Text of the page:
General Reports and Other Publications
BERR: A comprehensive study by Salford University has concluded that the noise phenomenon known as aerodynamic modulation (AM) is not an issue for the UK's wind farm fleet. AM indicates aerodynamic noise from wind turbines that is greater than the normal degree of regular fluctuation of blade swoosh and it is sometimes described as sounding like a distant train or distant piling operation.
The Government commissioned work assessed 133 operational wind projects across Britain and found that although the occurrence of AM cannot be fully predicted, the incidence of it from operational turbines is low.
Based on these findings, Government does not consider there to be a compelling case for more work into AM and will not carry out any further research at this time; however it will continue to keep the issue under review.
Press release ~ Research into aerodynamic modulation of wind turbine noise ~ Department for Business, Enterprise and Regulatory Reform ~ BERR Factsheet ~ Hayes McKenzie study ~ The assessment and rating of noise from wind farms ~ Related documents ~ BWEA: Are wind turbines noisy?
ESRC: The Internet and other communications technology are helping to speed up international mobilisation to causes & campaigns and are contributing to changes in governance structures and a new booklet entitled From local to global, published by the Economic and Social Research Council (ESRC), examines the implications for civil society organisations and other activists.
It was produced following the fifth in a series of special seminars entitled ‘Engaging Citizens’, organised by the ESRC in collaboration with the National Council for Voluntary Organisations (NCVO) and it explores how links between local and global groups are forming effective social movements for campaigning and advocacy.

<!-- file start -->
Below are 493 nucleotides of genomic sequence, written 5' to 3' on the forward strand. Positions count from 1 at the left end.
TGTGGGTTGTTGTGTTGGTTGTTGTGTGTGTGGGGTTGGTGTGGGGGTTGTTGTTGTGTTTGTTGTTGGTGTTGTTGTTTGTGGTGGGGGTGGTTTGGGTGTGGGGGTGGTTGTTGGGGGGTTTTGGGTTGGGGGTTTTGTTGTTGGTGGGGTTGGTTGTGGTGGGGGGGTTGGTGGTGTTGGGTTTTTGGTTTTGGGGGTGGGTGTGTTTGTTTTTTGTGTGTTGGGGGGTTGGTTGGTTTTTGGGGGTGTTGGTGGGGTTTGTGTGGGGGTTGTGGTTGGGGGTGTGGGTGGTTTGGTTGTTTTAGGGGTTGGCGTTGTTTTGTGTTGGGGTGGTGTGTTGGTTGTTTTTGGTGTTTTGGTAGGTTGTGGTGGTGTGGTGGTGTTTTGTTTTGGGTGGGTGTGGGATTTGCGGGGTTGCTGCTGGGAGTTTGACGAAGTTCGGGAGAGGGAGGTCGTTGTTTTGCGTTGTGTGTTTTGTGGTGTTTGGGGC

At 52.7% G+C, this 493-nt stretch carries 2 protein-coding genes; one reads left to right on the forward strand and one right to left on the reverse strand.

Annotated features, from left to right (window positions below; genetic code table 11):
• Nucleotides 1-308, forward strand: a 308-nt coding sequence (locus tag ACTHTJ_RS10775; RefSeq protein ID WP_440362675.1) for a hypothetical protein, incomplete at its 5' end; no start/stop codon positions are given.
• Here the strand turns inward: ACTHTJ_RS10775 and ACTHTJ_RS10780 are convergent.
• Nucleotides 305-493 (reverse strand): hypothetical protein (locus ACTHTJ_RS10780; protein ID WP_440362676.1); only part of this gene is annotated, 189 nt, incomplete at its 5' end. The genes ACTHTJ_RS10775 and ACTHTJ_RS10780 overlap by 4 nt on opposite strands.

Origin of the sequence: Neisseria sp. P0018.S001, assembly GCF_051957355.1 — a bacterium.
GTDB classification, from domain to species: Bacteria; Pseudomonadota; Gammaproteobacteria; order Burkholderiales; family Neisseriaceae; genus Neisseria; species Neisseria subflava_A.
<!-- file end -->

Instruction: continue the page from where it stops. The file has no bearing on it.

In addition, it highlights why social movements benefit from a better understanding of the inter-relationships between the different forms of political and economic power.
Press release ~ ESRC Society Today ~ From local to global ~ ESRC Society Today - ESRC/NCVO Public Policy Seminar Series ~ National Council for Voluntary Organisations ~ Institute of Development Studies, University of Sussex ~ Global Campaign for Education ~ Make Poverty History
MoD: Researchers in the King's Centre for Military Health Research (KCMHR) have found evidence that the amount of time Armed Forces personnel spend on military operations, above current guidelines, increases the risk of common mental illness, including post-traumatic stress disorder.
The research demonstrated a consistent pattern of excess symptoms of post-traumatic stress disorder, psychological distress, multiple physical symptoms and severe alcohol problems in those deployed for 13 months or over in comparison to those deployed for a shorter period of time in the last three years.
The MoD admits that while the ‘continuing high operational tempo is manageable. It has, however, meant that the harmony guidelines are not always met. The definition of a breach in the Harmony guidelines used by King's College is different to that used by the MoD. King's College define it as 13 months or more in a three year period.